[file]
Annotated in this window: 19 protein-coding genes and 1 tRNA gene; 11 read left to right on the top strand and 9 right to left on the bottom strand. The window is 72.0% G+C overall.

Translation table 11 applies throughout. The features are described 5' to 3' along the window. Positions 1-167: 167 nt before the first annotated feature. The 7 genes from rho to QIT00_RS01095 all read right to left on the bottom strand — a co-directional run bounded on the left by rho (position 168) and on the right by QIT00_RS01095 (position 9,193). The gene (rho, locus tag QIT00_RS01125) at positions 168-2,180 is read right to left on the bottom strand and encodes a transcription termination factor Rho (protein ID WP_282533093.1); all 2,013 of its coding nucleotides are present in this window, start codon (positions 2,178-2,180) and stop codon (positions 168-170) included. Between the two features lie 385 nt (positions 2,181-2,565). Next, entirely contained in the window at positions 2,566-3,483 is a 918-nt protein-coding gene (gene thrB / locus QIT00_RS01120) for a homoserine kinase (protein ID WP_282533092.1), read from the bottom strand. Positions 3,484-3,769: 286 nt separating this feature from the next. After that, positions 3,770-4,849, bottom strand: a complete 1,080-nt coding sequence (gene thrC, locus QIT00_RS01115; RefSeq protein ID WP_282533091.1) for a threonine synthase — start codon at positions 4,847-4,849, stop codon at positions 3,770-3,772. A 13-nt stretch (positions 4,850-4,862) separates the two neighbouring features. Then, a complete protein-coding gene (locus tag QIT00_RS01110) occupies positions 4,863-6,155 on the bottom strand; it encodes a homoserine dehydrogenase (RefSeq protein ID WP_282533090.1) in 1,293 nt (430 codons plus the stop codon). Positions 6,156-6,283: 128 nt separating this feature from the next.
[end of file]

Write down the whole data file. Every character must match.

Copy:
Annotated in this window: 19 protein-coding genes and 1 tRNA gene; 11 read left to right on the top strand and 9 right to left on the bottom strand. The window is 72.0% G+C overall.

Translation table 11 applies throughout. The features are described 5' to 3' along the window. Positions 1-167: 167 nt before the first annotated feature. The 7 genes from rho to QIT00_RS01095 all read right to left on the bottom strand — a co-directional run bounded on the left by rho (position 168) and on the right by QIT00_RS01095 (position 9,193). The gene (rho, locus tag QIT00_RS01125) at positions 168-2,180 is read right to left on the bottom strand and encodes a transcription termination factor Rho (protein ID WP_282533093.1); all 2,013 of its coding nucleotides are present in this window, start codon (positions 2,178-2,180) and stop codon (positions 168-170) included. Between the two features lie 385 nt (positions 2,181-2,565). Next, entirely contained in the window at positions 2,566-3,483 is a 918-nt protein-coding gene (gene thrB / locus QIT00_RS01120) for a homoserine kinase (protein ID WP_282533092.1), read from the bottom strand. Positions 3,484-3,769: 286 nt separating this feature from the next. After that, positions 3,770-4,849, bottom strand: a complete 1,080-nt coding sequence (gene thrC, locus QIT00_RS01115; RefSeq protein ID WP_282533091.1) for a threonine synthase — start codon at positions 4,847-4,849, stop codon at positions 3,770-3,772. A 13-nt stretch (positions 4,850-4,862) separates the two neighbouring features. Then, a complete protein-coding gene (locus tag QIT00_RS01110) occupies positions 4,863-6,155 on the bottom strand; it encodes a homoserine dehydrogenase (RefSeq protein ID WP_282533090.1) in 1,293 nt (430 codons plus the stop codon). Positions 6,156-6,283: 128 nt separating this feature from the next.